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French publisher suspends reprint of Celine's anti-Semitic texts





One of France's main publishing houses has suspended plans to republish a collection of anti-Semitic writings by author Louis-Ferdinand Céline. After a public outcry, Gallimard said the "conditions were not right" for the texts to be issued "dispassionately" Céline is regarded as one of France's greatest 20th-century novelists, but his reputation was tarnished by his anti-Semitic writings. Jewish campaigners said the essays incited racist and anti-Semitic hate.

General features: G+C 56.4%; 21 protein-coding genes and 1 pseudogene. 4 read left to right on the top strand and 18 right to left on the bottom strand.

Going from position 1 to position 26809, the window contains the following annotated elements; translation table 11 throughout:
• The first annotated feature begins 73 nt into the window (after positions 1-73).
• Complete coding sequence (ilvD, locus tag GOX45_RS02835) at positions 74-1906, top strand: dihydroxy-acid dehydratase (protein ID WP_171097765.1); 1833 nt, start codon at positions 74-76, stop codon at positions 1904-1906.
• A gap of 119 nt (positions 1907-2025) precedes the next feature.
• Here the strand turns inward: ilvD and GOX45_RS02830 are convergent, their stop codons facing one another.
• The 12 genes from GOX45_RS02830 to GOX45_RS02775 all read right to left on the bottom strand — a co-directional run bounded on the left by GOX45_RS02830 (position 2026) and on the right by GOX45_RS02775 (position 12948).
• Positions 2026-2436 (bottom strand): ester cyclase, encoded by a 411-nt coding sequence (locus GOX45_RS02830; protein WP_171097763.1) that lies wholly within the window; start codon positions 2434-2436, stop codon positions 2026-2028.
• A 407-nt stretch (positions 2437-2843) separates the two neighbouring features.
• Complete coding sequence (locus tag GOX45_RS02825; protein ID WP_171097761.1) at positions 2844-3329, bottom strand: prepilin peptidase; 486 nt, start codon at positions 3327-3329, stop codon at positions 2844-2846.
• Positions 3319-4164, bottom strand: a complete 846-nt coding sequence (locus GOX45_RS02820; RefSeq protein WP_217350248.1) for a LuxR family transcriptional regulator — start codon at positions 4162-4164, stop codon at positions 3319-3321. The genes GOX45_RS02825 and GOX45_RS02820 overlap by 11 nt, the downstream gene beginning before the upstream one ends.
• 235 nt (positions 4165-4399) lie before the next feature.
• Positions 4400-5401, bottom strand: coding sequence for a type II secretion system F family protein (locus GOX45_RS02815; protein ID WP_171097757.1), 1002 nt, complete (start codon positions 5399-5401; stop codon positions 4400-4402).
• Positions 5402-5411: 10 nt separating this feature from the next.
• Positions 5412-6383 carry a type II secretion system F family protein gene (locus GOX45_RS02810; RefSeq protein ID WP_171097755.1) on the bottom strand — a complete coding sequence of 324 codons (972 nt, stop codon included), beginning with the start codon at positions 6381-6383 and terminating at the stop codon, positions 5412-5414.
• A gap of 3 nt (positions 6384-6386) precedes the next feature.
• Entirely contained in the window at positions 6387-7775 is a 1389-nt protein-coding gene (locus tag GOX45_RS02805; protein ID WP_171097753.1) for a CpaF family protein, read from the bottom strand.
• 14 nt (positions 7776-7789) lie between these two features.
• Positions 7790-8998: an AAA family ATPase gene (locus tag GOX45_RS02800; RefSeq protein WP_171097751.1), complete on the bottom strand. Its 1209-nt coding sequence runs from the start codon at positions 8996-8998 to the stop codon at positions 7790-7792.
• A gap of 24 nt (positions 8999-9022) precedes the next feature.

The vitriolic pamphlets were written between 1937 and 1941. He did not want them republished after the war. Last month, Gallimard announced plans to republish a 1,000-page collection of the controversial texts, which are available on the internet and in an edition issued in Canada in 2012. It said the intention was to put them "in their context as writings of great violence and marked by the anti-Semitic hatred of the author".

But the plan sparked protests and a threat of legal action from French lawyer and Nazi-hunter Serge Klarsfeld. The founder of the group Sons and Daughters of Jewish Deportees from France called the reprint "irresponsible".

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